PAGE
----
My Filthy, Nasty, and Thoroughly Disgusting Thanksgiving Community Service Challenge

The Feeshko, my wife, has been trying to get me to do some volunteer work for years.  Her reasoning is very persuasive:  She says I should show my appreciation to the community.  I should give a little bit of my time for those less fortunate.  I should volunteer for the benefit of all.  I should consider some altruistic activities as being good for my own mental health and development as an adult.  I should just generally stop being so selfish.

Her prodding is not just empty gobbledegook.  As long as I’ve know her she has volunteered regularly at her church, at the local food shelf, and in the area of adoption support.  She has also done stints (with our kids in tow) serving holiday meals for the poor and homeless in St. Paul, providing day care for needy parents, giving rides to medical appointments for the elderly, and doing some other stuff that I can’t think of right now.  In other words, she’s sort of a Mother Theresa of MY Town.

But I’ve always had some excuse for not volunteering:  “I work long hours and I need my down time.”  “Charity begins at home.”  “I think I can best serve my community by staying out of the way.”  “Yes, I know it’s volunteer work, but there are still people telling you what to do and I don’t need any more bosses.”  “My brain can’t even GRASP the concept of working for no pay.”

Well, The Feeshko and I were walking our dog on the bike-pedestrian trail near our home a couple of days ago and I told her about this Thanksgiving Challenge.  When I said I was thinking about picking up litter along some of OUR Town’s bike trails, she practically did one of those exaggerated double-takes like the ones you might see The Skipper do after Gilligan says something really, really stupid.

“You’ve got to be kidding me,” she said.  “I’ve been nagging you to do something GOOD all these years and you’ve done nothing but resist.  But as soon as one of your biking buddies on one of your biking websites suggests it, you’re all-in.”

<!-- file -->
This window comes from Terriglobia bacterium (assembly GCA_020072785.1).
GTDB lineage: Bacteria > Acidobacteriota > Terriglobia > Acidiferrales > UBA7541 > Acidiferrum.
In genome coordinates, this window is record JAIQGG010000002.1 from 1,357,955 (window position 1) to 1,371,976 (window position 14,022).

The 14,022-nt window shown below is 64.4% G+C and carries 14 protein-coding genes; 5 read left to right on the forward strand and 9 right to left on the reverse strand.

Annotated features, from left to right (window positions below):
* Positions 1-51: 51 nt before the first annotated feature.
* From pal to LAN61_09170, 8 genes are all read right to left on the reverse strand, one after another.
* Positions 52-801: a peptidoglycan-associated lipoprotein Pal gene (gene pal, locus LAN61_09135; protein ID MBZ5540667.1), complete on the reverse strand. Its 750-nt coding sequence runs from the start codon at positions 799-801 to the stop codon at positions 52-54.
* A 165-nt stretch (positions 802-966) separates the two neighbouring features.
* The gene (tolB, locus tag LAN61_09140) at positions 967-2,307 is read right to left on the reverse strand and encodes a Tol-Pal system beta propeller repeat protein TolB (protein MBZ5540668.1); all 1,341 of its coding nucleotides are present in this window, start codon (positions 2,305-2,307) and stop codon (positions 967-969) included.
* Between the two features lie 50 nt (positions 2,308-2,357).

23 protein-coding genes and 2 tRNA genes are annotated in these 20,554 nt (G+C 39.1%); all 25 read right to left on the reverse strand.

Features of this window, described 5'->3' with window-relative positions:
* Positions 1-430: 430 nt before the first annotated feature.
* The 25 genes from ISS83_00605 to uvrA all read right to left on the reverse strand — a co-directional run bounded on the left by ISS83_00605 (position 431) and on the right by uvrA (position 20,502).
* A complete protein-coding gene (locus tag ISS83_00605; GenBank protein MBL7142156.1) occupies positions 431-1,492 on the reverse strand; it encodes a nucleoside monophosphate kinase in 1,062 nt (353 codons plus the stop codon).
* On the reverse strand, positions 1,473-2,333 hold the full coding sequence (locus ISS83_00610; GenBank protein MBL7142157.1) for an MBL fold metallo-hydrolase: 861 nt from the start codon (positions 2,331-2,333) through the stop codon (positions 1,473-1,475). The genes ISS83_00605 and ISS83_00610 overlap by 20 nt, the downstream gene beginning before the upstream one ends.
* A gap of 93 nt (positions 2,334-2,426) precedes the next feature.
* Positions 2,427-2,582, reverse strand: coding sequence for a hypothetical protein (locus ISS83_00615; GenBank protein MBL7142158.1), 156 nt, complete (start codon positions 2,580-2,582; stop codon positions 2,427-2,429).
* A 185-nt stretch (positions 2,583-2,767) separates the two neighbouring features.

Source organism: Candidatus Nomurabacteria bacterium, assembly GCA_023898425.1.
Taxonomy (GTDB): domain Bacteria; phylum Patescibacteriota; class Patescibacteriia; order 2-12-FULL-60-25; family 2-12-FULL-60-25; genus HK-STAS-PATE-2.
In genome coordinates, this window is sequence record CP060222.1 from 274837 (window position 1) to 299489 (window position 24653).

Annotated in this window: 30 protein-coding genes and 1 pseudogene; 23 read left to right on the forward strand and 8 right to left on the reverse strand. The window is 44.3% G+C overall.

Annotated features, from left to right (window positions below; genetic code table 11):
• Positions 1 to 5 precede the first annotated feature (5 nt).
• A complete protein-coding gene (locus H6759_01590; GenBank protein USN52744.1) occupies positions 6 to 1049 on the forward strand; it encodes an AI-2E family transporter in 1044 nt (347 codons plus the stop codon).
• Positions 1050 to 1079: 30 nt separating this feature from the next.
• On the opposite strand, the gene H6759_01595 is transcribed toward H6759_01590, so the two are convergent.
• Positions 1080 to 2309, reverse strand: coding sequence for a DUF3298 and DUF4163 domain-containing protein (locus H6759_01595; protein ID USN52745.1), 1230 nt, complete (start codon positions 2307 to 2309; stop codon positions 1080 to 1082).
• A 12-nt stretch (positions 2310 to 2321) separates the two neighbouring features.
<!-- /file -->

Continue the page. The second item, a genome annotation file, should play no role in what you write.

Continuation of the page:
“Yeah, but this is something I can easily do.  Ride my bike.  Pick up some litter.  No bosses to answer to.  No co-volunteers to socialize with.  I remain completely anonymous.  (Anonymous except for bragging about my generous volunteerism on this worldwide website.)

She shook her head.  I shook my head.  I’m not sure, but I think we achieved a new level of emotional closeness.


Our local bike/pedestrian path and favorite dog-walking site.


As we walked, I kept a keen eye out for trash, thinking I could come back later and pick it up while riding my bike.  Unfortunately for me, Minnesotans, as a whole, are a pretty neat and orderly bunch of people.  I didn’t see a single discarded candy wrapper, beverage container, cigarette butt, banana peel, or shred of paper on our entire circuit of the pond.  What the heck?

But we did see something else–something we’ve commented on many, many times before while walking our dog.  This is where the filthy, nasty, and thoroughly disgusting part comes into play.  Sad to say, some dog owners do not clean up after the, shall we say, “mess” their dogs make.  The Feeshko and I are not like THOSE dog owners.  We diligently pick up Diggity’s waste every single time, and we find it repulsive to come across piles of other dogs’ feces in our favorite natural areas.  Suddenly, I came up with a noble cause for some serious volunteer action!

I gathered up a bunch of plastic bags from the house and then I set out to slowly pedal along several miles of trail, patrolling for poop.  Whenever I saw some of those offensive droppings, I stopped to pick them up.  Not only did I clean up the area around our local dog-walking trail, I also moved on to another trail near the nursing home where The Feeshko and I have often seen senior citizens walking their lap dogs and where we’ve seen numerous little mounds of doggy-doo.  After that, I finished up on MY Town’s portion of the Mississippi River Trail.


We had about an inch of snow last week, followed by several days of high temperatures in the mid-20’s (F). It’s above freezing today, but there is still some snow in the shady areas.